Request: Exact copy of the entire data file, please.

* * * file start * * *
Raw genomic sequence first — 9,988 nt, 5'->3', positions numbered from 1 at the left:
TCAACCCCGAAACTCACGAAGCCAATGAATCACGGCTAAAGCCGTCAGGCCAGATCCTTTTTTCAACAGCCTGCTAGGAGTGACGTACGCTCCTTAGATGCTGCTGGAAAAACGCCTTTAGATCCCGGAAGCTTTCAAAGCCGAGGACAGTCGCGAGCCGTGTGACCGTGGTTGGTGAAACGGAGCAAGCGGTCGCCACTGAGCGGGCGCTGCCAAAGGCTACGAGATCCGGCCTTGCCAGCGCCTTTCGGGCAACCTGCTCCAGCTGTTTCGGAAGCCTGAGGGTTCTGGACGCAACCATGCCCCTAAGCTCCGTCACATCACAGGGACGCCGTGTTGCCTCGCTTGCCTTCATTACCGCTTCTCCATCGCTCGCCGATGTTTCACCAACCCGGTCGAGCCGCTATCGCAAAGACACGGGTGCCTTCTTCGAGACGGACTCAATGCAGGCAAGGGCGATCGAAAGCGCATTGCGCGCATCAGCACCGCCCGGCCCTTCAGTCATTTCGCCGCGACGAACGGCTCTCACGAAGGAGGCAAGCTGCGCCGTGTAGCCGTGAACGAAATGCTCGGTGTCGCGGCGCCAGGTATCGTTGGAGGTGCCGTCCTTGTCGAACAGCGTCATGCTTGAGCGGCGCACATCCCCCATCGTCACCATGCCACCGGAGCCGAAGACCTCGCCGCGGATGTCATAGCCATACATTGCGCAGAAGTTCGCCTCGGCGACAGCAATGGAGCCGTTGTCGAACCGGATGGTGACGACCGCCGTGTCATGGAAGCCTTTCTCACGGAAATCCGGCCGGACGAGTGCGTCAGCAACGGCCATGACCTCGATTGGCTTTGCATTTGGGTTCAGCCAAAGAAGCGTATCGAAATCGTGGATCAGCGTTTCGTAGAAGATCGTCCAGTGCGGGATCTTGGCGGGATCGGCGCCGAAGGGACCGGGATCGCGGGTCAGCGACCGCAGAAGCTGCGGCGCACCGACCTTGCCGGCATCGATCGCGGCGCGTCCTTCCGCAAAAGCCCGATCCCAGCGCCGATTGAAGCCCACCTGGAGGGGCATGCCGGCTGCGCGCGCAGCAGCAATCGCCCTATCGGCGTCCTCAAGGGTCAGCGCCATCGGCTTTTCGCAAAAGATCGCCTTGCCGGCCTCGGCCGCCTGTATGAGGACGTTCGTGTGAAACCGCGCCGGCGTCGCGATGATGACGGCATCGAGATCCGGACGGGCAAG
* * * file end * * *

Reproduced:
Raw genomic sequence first — 9,988 nt, 5'->3', positions numbered from 1 at the left:
TCAACCCCGAAACTCACGAAGCCAATGAATCACGGCTAAAGCCGTCAGGCCAGATCCTTTTTTCAACAGCCTGCTAGGAGTGACGTACGCTCCTTAGATGCTGCTGGAAAAACGCCTTTAGATCCCGGAAGCTTTCAAAGCCGAGGACAGTCGCGAGCCGTGTGACCGTGGTTGGTGAAACGGAGCAAGCGGTCGCCACTGAGCGGGCGCTGCCAAAGGCTACGAGATCCGGCCTTGCCAGCGCCTTTCGGGCAACCTGCTCCAGCTGTTTCGGAAGCCTGAGGGTTCTGGACGCAACCATGCCCCTAAGCTCCGTCACATCACAGGGACGCCGTGTTGCCTCGCTTGCCTTCATTACCGCTTCTCCATCGCTCGCCGATGTTTCACCAACCCGGTCGAGCCGCTATCGCAAAGACACGGGTGCCTTCTTCGAGACGGACTCAATGCAGGCAAGGGCGATCGAAAGCGCATTGCGCGCATCAGCACCGCCCGGCCCTTCAGTCATTTCGCCGCGACGAACGGCTCTCACGAAGGAGGCAAGCTGCGCCGTGTAGCCGTGAACGAAATGCTCGGTGTCGCGGCGCCAGGTATCGTTGGAGGTGCCGTCCTTGTCGAACAGCGTCATGCTTGAGCGGCGCACATCCCCCATCGTCACCATGCCACCGGAGCCGAAGACCTCGCCGCGGATGTCATAGCCATACATTGCGCAGAAGTTCGCCTCGGCGACAGCAATGGAGCCGTTGTCGAACCGGATGGTGACGACCGCCGTGTCATGGAAGCCTTTCTCACGGAAATCCGGCCGGACGAGTGCGTCAGCAACGGCCATGACCTCGATTGGCTTTGCATTTGGGTTCAGCCAAAGAAGCGTATCGAAATCGTGGATCAGCGTTTCGTAGAAGATCGTCCAGTGCGGGATCTTGGCGGGATCGGCGCCGAAGGGACCGGGATCGCGGGTCAGCGACCGCAGAAGCTGCGGCGCACCGACCTTGCCGGCATCGATCGCGGCGCGTCCTTCCGCAAAAGCCCGATCCCAGCGCCGATTGAAGCCCACCTGGAGGGGCATGCCGGCTGCGCGCGCAGCAGCAATCGCCCTATCGGCGTCCTCAAGGGTCAGCGCCATCGGCTTTTCGCAAAAGATCGCCTTGCCGGCCTCGGCCGCCTGTATGAGGACGTTCGTGTGAAACCGCGCCGGCGTCGCGATGATGACGGCATCGAGATCCGGACGGGCAAG